• In Nigeria, civil society and youth engagement led to the establishment and promotion of RMNCAEH+N Multi-Stakeholder Partnership Coordination Platform. CSOs and Youth constituency are calling on the government to ensure effective utilization of the Covid 19 relief fund. Particularly, to use the funds earmarked for health to strengthen the health system beyond the Covid 19 period.
  • In Senegal, youth-led monitoring and community engagement promoted sustainable community ownership and improvements in the health system through collaboration between the DSME consultation framework and civil society associations.
  • In Mali, youth are engaged in the GFF process and are taking action on the ground by advocating with decision makers so that adolescents and youth have the right information and access to sexual and reproductive health services.
  • In Mauritania, civil society organizations, including youth, have carried out several activities related to SRMNEA+N as part of the GFF process, and recently, BHOs and youth were invited by the Ministry of Health to participate in a workshop to plan and consolidate the 2021/2030 national health development plan and the 2021/2023 investment package.
  • In Burkina Faso, youth are fully engaged in the GFF process and are leading actions on the ground to build knowledge about GFF among civil society organizations and to engage policymakers and the government in the GFF process for access to quality user-friendly sexual and reproductive health services. These efforts were reinforced in this COVID-19 period by funding two projects in favor of youth involvement and engagement in the GFF and in access to SRMNEA+N services for adolescents and youth.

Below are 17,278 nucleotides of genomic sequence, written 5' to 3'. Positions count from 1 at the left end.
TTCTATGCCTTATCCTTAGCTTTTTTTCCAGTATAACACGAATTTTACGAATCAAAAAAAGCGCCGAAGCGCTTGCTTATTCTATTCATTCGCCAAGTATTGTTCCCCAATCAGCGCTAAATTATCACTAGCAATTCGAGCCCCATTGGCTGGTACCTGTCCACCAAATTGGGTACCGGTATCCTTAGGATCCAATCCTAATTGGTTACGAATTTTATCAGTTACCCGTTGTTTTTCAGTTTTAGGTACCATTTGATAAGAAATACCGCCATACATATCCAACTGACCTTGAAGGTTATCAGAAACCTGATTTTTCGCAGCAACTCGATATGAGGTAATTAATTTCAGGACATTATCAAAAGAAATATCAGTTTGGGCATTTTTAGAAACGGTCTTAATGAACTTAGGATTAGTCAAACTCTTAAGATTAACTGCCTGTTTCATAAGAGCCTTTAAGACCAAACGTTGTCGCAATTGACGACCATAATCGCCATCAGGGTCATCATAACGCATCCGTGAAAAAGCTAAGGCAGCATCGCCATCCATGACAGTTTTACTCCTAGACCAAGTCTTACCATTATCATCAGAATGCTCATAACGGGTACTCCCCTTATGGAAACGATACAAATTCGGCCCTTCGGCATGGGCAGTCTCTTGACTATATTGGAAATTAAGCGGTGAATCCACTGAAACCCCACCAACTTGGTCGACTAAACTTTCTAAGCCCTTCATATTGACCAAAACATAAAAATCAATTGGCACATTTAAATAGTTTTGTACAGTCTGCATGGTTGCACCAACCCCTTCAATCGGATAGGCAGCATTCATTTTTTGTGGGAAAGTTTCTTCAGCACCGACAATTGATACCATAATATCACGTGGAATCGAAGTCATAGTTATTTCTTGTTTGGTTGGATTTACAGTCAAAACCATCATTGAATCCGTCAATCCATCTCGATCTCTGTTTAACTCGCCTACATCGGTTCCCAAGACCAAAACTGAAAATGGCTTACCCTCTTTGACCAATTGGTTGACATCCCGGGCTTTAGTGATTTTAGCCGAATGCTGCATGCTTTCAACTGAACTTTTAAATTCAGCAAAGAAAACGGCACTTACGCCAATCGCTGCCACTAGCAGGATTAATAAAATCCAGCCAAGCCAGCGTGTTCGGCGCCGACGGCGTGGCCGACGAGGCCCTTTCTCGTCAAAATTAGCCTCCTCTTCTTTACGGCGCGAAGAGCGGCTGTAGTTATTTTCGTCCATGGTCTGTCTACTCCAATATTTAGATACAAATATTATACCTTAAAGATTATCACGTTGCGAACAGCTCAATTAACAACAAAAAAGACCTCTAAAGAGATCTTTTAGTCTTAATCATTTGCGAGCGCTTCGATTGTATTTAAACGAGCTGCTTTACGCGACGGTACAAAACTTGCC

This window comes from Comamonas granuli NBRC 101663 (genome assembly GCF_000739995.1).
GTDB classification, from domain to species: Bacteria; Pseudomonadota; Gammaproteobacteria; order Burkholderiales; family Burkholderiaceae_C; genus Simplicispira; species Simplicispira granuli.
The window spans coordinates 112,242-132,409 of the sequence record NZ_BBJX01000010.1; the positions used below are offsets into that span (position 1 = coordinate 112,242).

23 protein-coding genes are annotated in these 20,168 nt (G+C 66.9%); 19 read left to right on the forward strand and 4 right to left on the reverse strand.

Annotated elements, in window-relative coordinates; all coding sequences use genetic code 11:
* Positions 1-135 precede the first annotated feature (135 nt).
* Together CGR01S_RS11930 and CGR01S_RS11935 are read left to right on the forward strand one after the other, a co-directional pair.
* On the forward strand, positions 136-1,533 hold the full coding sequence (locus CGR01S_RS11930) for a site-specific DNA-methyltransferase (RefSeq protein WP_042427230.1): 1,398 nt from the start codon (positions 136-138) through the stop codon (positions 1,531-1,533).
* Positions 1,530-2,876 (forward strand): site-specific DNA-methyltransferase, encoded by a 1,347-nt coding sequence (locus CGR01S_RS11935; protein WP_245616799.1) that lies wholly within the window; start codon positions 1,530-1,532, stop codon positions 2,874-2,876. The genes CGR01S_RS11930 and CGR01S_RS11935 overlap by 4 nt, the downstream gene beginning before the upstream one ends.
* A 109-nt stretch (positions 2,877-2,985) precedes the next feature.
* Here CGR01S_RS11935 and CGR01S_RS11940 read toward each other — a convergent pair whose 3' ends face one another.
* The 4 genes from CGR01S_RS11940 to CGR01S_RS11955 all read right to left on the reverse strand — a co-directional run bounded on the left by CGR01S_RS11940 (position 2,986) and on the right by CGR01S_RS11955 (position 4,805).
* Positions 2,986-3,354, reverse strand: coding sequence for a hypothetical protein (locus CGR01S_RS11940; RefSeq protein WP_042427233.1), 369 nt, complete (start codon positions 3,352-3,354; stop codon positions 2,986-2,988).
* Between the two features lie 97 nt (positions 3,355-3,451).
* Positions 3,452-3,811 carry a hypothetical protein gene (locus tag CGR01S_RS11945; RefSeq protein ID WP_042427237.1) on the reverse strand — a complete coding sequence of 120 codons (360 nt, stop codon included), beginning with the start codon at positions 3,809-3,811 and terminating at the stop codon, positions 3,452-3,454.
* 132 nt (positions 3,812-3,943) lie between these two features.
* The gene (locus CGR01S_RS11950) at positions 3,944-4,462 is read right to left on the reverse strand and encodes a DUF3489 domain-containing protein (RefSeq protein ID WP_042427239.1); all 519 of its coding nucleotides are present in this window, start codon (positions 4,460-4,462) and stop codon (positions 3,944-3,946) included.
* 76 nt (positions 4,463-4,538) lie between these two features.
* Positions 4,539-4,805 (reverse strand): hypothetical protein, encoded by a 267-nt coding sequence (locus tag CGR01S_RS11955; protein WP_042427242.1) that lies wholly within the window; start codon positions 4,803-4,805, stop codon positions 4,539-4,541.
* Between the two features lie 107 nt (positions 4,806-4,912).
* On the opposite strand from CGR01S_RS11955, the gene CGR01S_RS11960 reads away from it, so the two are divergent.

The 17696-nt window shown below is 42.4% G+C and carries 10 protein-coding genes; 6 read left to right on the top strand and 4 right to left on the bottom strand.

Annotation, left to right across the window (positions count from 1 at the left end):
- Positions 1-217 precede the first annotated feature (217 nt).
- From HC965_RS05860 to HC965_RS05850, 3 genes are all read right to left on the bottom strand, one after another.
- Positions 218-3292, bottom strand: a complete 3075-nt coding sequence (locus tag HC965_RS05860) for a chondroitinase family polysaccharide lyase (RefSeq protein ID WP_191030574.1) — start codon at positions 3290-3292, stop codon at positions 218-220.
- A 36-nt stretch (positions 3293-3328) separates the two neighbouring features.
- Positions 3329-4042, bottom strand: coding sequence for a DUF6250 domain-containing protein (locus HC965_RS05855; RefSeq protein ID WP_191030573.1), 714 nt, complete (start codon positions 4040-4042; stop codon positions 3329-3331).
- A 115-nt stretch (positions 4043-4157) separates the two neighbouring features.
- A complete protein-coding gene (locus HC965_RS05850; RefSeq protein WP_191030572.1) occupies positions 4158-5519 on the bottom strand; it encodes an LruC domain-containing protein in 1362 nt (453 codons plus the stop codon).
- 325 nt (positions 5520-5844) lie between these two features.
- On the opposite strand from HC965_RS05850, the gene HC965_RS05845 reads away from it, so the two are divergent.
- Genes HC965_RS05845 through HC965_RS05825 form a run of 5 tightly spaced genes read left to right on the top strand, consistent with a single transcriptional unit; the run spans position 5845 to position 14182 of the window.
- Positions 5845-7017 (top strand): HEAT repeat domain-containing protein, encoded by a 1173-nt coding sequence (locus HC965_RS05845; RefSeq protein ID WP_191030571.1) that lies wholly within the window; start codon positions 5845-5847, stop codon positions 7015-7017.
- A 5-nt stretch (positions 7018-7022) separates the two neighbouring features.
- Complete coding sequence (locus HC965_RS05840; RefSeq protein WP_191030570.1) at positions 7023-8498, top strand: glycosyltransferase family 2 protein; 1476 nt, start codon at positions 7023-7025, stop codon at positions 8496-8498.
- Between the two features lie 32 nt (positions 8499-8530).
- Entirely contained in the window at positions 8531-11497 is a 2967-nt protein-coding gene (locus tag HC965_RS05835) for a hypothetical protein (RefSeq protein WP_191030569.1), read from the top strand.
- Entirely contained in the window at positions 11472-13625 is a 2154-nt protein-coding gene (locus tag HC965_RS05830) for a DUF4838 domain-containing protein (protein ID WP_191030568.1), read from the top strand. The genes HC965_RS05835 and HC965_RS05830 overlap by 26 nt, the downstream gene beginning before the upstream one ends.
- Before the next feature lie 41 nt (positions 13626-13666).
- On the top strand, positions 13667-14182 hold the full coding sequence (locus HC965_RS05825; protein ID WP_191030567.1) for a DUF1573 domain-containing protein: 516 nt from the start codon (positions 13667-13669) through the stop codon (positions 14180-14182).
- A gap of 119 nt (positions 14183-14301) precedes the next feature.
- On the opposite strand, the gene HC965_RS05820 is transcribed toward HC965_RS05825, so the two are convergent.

• In Niger, the GFF CSO coalition implemented advocacy activities for the continuity of RH/FP services in Integrated Health Centers in the cities most affected by COVID-19 (Zinder, Tahoua and Niamey). This made it possible to evaluate the attendance of health centers and the use of RH/FP services as well as to assess the risks of transmission of COVID-19 in these centers.
  • In Haiti, after the launch of the National Platform, youth are fully engaged in the GFF process. But because of the pandemic, everything is done almost remotely with heavy use of social networks. The Ministry of Public Health in Haiti is focusing on the management of COVID-19, but this does not prevent the ability to move forward with the means at hand with our efforts as young people to promote investment in the health of future generations.
  • In Cameroon, loss of income, lock downs and the fear of contracting COVID-19 have led to restricted use of health services, which could lead to an increase of 11% and 16% of infant and maternal mortality rates, respectively, in 12 months. Another challenge is in Cameroon’s humanitarian and fragile settings where women, children, and adolescents face restricted access to essential WCAH services. And, there is limited information about adolescent-friendly services among adolescents, an issue which affects equitable access for users.